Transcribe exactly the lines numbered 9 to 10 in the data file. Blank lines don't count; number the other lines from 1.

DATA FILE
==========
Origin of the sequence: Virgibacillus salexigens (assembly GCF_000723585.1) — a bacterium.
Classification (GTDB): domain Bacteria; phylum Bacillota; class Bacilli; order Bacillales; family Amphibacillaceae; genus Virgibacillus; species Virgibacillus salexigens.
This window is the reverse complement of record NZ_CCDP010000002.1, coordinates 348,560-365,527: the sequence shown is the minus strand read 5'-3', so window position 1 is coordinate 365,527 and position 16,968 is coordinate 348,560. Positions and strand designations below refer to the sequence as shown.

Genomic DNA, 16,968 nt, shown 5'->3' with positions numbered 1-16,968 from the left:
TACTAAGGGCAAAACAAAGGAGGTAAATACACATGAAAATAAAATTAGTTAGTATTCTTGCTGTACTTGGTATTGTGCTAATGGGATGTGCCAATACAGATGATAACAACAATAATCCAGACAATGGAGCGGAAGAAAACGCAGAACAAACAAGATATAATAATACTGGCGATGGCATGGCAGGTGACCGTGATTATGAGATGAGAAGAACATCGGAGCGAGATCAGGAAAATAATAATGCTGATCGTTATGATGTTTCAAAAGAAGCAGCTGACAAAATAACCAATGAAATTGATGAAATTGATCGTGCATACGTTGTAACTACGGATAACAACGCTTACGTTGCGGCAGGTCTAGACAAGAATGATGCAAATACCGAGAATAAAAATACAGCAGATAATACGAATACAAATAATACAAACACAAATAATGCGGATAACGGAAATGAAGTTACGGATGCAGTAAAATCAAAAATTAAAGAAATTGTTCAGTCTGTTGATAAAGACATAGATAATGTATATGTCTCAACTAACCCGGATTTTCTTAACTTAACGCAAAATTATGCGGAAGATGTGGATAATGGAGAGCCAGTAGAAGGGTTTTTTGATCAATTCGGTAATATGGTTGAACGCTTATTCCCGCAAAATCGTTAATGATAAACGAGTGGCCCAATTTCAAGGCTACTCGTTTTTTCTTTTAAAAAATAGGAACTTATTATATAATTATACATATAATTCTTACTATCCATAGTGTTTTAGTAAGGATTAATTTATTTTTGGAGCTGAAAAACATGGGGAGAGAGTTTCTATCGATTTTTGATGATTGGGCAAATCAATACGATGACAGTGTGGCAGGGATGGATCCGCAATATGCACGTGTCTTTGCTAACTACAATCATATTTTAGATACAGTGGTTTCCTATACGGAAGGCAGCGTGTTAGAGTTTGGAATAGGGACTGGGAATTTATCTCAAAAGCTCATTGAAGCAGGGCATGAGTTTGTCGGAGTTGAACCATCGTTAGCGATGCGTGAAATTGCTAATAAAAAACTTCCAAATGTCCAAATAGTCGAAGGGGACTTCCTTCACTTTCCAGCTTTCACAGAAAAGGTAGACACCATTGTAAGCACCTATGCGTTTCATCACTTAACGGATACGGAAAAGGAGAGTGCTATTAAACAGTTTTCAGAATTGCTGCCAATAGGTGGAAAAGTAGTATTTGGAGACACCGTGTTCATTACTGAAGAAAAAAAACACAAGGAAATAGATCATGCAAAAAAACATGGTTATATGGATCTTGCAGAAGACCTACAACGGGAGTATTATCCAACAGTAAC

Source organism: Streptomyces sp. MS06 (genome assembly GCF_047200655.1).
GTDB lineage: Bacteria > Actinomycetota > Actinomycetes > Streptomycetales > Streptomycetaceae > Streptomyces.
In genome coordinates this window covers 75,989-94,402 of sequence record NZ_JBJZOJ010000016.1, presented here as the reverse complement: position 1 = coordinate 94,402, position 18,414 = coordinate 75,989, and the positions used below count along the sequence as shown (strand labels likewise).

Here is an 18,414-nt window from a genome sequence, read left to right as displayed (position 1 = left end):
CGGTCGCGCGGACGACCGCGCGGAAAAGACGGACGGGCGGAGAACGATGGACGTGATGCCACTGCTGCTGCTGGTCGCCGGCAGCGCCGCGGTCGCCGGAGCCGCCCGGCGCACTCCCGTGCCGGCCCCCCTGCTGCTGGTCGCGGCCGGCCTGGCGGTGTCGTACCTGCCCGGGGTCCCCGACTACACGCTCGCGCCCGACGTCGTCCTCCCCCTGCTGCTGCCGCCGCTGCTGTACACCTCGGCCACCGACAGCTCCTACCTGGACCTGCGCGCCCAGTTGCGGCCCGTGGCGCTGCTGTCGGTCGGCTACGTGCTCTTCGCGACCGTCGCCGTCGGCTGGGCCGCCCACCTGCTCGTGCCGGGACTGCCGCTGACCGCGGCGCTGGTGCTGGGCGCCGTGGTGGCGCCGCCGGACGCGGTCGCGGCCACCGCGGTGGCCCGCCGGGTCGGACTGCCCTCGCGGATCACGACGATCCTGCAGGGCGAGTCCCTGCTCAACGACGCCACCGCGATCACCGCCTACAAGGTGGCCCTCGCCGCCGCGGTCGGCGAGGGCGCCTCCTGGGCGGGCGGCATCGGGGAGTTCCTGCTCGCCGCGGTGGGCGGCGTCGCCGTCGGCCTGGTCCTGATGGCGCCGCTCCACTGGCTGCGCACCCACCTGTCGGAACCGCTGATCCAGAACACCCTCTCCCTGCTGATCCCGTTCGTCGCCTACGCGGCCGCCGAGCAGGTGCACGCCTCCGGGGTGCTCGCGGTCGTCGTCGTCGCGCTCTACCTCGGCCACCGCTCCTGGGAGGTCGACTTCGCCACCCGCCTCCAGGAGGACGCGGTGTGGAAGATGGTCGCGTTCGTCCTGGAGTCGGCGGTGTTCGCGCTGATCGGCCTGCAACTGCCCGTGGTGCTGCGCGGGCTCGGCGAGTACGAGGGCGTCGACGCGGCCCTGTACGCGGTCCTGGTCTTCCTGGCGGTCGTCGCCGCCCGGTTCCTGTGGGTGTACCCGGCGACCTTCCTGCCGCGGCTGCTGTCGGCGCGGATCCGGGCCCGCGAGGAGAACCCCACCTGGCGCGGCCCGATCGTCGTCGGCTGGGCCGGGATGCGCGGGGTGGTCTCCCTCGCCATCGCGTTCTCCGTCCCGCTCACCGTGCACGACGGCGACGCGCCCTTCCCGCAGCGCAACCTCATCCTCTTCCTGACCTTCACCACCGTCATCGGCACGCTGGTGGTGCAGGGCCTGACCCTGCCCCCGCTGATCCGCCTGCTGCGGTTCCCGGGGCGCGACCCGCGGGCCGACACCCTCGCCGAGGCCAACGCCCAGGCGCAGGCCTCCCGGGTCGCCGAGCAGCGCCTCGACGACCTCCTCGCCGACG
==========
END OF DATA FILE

Here is an 18,414-nt window from a genome sequence, read left to right as displayed (position 1 = left end):
CGGTCGCGCGGACGACCGCGCGGAAAAGACGGACGGGCGGAGAACGATGGACGTGATGCCACTGCTGCTGCTGGTCGCCGGCAGCGCCGCGGTCGCCGGAGCCGCCCGGCGCACTCCCGTGCCGGCCCCCCTGCTGCTGGTCGCGGCCGGCCTGGCGGTGTCGTACCTGCCCGGGGTCCCCGACTACACGCTCGCGCCCGACGTCGTCCTCCCCCTGCTGCTGCCGCCGCTGCTGTACACCTCGGCCACCGACAGCTCCTACCTGGACCTGCGCGCCCAGTTGCGGCCCGTGGCGCTGCTGTCGGTCGGCTACGTGCTCTTCGCGACCGTCGCCGTCGGCTGGGCCGCCCACCTGCTCGTGCCGGGACTGCCGCTGACCGCGGCGCTGGTGCTGGGCGCCGTGGTGGCGCCGCCGGACGCGGTCGCGGCCACCGCGGTGGCCCGCCGGGTCGGACTGCCCTCGCGGATCACGACGATCCTGCAGGGCGAGTCCCTGCTCAACGACGCCACCGCGATCACCGCCTACAAGGTGGCCCTCGCCGCCGCGGTCGGCGAGGGCGCCTCCTGGGCGGGCGGCATCGGGGAGTTCCTGCTCGCCGCGGTGGGCGGCGTCGCCGTCGGCCTGGTCCTGATGGCGCCGCTCCACTGGCTGCGCACCCACCTGTCGGAACCGCTGATCCAGAACACCCTCTCCCTGCTGATCCCGTTCGTCGCCTACGCGGCCGCCGAGCAGGTGCACGCCTCCGGGGTGCTCGCGGTCGTCGTCGTCGCGCTCTACCTCGGCCACCGCTCCTGGGAGGTCGACTTCGCCACCCGCCTCCAGGAGGACGCGGTGTGGAAGATGGTCGCGTTCGTCCTGGAGTCGGCGGTGTTCGCGCTGATCGGCCTGCAACTGCCCGTGGTGCTGCGCGGGCTCGGCGAGTACGAGGGCGTCGACGCGGCCCTGTACGCGGTCCTGGTCTTCCTGGCGGTCGTCGCCGCCCGGTTCCTGTGGGTGTACCCGGCGACCTTCCTGCCGCGGCTGCTGTCGGCGCGGATCCGGGCCCGCGAGGAGAACCCCACCTGGCGCGGCCCGATCGTCGTCGGCTGGGCCGGGATGCGCGGGGTGGTCTCCCTCGCCATCGCGTTCTCCGTCCCGCTCACCGTGCACGACGGCGACGCGCCCTTCCCGCAGCGCAACCTCATCCTCTTCCTGACCTTCACCACCGTCATCGGCACGCTGGTGGTGCAGGGCCTGACCCTGCCCCCGCTGATCCGCCTGCTGCGGTTCCCGGGGCGCGACCCGCGGGCCGACACCCTCGCCGAGGCCAACGCCCAGGCGCAGGCCTCCCGGGTCGCCGAGCAGCGCCTCGACGACCTCCTCGCCGACG